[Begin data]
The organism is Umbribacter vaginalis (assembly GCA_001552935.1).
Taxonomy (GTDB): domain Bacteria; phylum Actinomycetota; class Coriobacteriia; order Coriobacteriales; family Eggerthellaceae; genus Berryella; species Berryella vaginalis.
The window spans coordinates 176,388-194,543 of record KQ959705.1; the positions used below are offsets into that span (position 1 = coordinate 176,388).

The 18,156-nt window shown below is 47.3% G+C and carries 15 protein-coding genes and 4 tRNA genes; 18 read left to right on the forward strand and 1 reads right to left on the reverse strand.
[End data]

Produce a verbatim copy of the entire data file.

The organism is Umbribacter vaginalis (assembly GCA_001552935.1).
Taxonomy (GTDB): domain Bacteria; phylum Actinomycetota; class Coriobacteriia; order Coriobacteriales; family Eggerthellaceae; genus Berryella; species Berryella vaginalis.
The window spans coordinates 176,388-194,543 of record KQ959705.1; the positions used below are offsets into that span (position 1 = coordinate 176,388).

The 18,156-nt window shown below is 47.3% G+C and carries 15 protein-coding genes and 4 tRNA genes; 18 read left to right on the forward strand and 1 reads right to left on the reverse strand.